Every once in a while, a movie comes along that is heinous precisely because it shows so much promise and then squanders it in an astonishingly terrible way. Such is the case with BBC film The Awakening, hitting US theaters today. Beautifully acted, it begins as movie about a skeptic who debunks seances and ghost stories in the 1920s. And then it takes an abrupt turn into the spiritualism its hero condemns, while also dragging her through scenes that are basically the textbook definition of gratuitous rape. But no, that isn't enough — this movie has to degenerate into an incoherent broth of things even worse than torture and plotholery.

Consider yourself warned. Just because a movie is billed as a cool arthouse historical flick does not mean it can't go where Twilight fears to tread. Spoilers ahead.

As I said, the movie begins with a crackling good plot, full of spookiness and science. Florence (Rebecca Hall) is a renowned skeptic in 1921 England who has written a bestelling book debunking ghosts. Her main motivation seems to be preventing grieving people from being bilked out of their money by mediums who promise contact with the spirit world. She uses the latest scientific instruments, and awesome undercover sleuthing, to figure out what's really going on during so-called "hauntings." Enter Rob (the awesome Dominic West), a hunky Latin teacher at a boy's school, who begs Florence to come to his school and unravel the mystery of a ghost boy the students have been seeing. One boy has just died fleeing it.

After a few delightfully hair-raising scenes, Florence uses her bag of scientific instruments to uncover the real culprits: mean boys and a cruel teacher who drove the scared boy outside without his asthma meds, where he promptly died. Human nastiness, rather than ghosts, are the problem. During this segment of the film, we also learn that Florence's motives are a lot more complicated than skepticism — she lost her lover in the war, and a small part of her hopes that ghosts will turn out to be real so that she can say a proper goodbye to him. So, a multi-layered character whose motives aren't black-and-white. Again, this is great to see in a movie.

And then . . . imagine the sound of tires screeching.


Once Florence has solved the mystery of the school "ghost," all the kids go home for vacation and Florence inexplicably sticks around. Because, suddenly, she's decided that there might really be a ghost in the school, based on some extremely fake-looking photographs showing a faded little figure grimacing out of a window. She's also become sort of deranged and hysterical, prone to fits of crying and wandering around aimlessly. Why has she gone from university-educated skeptic to weepy lameass in the space of five minutes? I guess it's because, as the school headmaster points out, women go insane if you give them a university education.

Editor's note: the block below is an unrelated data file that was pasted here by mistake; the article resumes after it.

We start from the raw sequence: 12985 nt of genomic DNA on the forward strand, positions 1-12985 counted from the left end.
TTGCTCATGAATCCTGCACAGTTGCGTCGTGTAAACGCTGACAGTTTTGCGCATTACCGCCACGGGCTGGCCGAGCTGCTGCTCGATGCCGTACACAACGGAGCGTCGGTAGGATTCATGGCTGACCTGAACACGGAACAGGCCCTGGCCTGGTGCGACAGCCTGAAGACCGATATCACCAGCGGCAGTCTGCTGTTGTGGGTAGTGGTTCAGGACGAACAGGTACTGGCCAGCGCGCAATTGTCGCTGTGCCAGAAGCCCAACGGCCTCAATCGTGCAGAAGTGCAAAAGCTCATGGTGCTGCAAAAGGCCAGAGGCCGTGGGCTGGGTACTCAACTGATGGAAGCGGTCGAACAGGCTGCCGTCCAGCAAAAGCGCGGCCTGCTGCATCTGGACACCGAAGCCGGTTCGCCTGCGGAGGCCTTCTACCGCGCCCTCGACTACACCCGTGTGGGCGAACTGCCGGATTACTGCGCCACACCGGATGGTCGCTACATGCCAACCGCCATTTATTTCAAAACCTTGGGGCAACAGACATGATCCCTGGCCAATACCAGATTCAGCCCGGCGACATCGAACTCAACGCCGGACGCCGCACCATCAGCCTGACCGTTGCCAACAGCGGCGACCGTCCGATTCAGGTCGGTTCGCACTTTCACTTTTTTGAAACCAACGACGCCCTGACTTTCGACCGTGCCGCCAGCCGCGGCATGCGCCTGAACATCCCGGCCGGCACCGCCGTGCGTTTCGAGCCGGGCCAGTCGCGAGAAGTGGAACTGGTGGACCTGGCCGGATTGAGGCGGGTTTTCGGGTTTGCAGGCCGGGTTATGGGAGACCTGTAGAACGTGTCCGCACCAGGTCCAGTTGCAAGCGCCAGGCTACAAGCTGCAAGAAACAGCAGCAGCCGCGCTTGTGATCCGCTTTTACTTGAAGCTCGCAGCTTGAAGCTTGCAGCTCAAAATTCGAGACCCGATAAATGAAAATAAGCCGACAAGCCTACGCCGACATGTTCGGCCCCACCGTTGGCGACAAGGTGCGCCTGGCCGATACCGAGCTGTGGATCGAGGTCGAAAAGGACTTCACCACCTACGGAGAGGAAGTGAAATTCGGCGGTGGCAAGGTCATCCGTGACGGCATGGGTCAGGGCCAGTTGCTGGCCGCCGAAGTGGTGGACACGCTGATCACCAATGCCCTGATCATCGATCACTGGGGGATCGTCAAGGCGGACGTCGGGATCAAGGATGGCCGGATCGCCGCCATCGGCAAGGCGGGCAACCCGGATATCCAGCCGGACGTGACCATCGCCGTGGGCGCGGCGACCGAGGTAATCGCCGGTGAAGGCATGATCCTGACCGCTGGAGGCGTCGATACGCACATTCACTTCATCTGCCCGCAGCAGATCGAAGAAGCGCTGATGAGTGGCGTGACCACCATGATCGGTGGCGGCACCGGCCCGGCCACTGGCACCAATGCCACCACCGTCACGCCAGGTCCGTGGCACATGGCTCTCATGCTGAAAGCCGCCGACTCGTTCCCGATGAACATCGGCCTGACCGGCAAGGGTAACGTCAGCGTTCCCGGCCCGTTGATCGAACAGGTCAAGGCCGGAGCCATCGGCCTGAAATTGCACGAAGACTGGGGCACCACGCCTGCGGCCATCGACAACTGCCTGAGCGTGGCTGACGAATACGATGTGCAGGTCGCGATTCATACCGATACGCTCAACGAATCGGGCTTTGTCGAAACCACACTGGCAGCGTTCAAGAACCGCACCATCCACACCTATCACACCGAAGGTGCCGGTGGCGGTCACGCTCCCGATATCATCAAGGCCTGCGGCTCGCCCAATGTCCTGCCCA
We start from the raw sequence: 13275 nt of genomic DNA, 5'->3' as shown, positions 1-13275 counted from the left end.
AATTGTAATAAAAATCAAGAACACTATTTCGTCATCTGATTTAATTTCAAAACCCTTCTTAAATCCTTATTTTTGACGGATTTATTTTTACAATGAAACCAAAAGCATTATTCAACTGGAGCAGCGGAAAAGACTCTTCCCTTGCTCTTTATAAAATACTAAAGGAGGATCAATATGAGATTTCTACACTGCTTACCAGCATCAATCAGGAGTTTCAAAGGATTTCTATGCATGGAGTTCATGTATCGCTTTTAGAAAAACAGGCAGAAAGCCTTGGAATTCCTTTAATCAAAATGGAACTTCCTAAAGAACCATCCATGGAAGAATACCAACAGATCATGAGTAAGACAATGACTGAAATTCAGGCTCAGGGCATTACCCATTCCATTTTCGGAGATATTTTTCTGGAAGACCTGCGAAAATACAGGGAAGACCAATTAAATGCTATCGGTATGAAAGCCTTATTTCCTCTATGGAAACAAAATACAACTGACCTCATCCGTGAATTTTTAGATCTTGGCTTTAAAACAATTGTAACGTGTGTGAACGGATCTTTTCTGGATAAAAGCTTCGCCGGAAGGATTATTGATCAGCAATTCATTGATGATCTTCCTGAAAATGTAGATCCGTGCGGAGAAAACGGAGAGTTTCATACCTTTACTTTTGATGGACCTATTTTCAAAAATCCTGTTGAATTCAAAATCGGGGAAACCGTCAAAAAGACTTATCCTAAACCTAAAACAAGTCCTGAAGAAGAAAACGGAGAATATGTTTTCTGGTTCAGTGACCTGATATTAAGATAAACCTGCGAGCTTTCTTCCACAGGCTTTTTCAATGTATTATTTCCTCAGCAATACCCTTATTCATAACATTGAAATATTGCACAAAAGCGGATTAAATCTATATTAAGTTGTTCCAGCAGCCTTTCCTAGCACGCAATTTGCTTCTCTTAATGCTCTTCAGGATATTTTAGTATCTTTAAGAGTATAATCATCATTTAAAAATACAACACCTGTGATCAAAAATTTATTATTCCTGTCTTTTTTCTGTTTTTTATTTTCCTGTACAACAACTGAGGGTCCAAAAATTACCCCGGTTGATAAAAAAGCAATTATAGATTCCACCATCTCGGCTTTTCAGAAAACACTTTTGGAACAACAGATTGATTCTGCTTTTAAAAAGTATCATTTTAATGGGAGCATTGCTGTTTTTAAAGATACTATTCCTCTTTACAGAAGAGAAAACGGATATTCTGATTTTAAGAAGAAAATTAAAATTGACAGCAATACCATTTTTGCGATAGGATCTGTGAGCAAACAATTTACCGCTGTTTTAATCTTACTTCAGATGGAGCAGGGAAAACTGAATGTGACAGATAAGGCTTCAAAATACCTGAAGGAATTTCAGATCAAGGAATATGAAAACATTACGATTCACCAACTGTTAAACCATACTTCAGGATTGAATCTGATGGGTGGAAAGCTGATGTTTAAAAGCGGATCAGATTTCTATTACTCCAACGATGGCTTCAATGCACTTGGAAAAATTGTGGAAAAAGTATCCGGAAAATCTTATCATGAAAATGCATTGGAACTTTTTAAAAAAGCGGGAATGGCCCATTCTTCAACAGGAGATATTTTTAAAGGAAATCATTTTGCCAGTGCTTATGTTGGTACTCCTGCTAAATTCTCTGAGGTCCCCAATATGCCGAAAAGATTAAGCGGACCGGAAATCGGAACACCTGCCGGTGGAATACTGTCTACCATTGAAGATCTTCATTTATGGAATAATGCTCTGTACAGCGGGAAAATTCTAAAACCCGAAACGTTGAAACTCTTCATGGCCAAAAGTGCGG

It really starts to feel as if that's the message of the movie, as our formerly strong and intelligent hero degenerates into a suicidal wreck whose main power seems to be her ability to scream "Rob!" to the hunky Latin teacher when she's in trouble. As she becomes more frightened, and more convinced there is a ghost boy in the school, Florence also turns into a sex kitten. Because . . . um? She randomly masturbates in a bathtub, and when she senses that the little ghost boy is watching her through a peephole, she stands up and throws off her towel so this ten year old kid can see her naked. And then, when she gets more photographic evidence of the ghost boy, she starts crying and immediately has sex with Rob. Why? Why would she do that? Because we need boob shots to maintain our attention?


Apparently not as much as we need a rape scene. After the incomprehensible strip scene, Florence decides to take a walk, and the school's weird groundskeeper decides it's time to rape her. Again, why is this scene even here? The groundskeeper is a minor character, and all we know about him is that he pretended to be injured to avoid serving in World War I. Therefore, we're left to assume he rapes Florence because A) she's a woman, and that's just what working class guys do to women; or B) people who don't want to go to war are probably rapists. Either way, it makes absolutely no sense and the long rape scene seems put into the movie for no reason other than to titillate at worst and demonstrate why women should not be allowed to go outside at best.

Ultimately the movie tries to come up with an excuse for why Florence is seeing a ghost, though not why she needed to be raped or strip in front of a little boy. It all has to do with a bunch of stuff that makes almost no sense and feels like a last-ditch effort to justify everything that happened after we left science behind and decided that ghosts are Spanish Fly for atheists.

I do not normally ever say this, but The Awakening actually offended me it was so egregiously bad. And in case you think that's because I am one of those people who gets really upset by shocking images, you can fuck off, because I loved Hostel and I gave Human Centipede a glowing review. My problem is with movies where violent sexual transgression is not germane to the plot, and is used merely to demonstrate, as The Awakening does, that the filmmakers assume audiences won't be interested in a movie about a woman unless she's raped or sexually aroused.


Want to see a movie set during the same era that manages to be all about sex and science, and features a strong female lead, without ever resorting to the appalling tactics of The Awakening? Then go rent the incredible, underrated indie flick Hysteria (starring Maggie Gyllenhaal) this weekend. It's period movie about scientifically-minded women who like vibrators, and the men who do not rape them.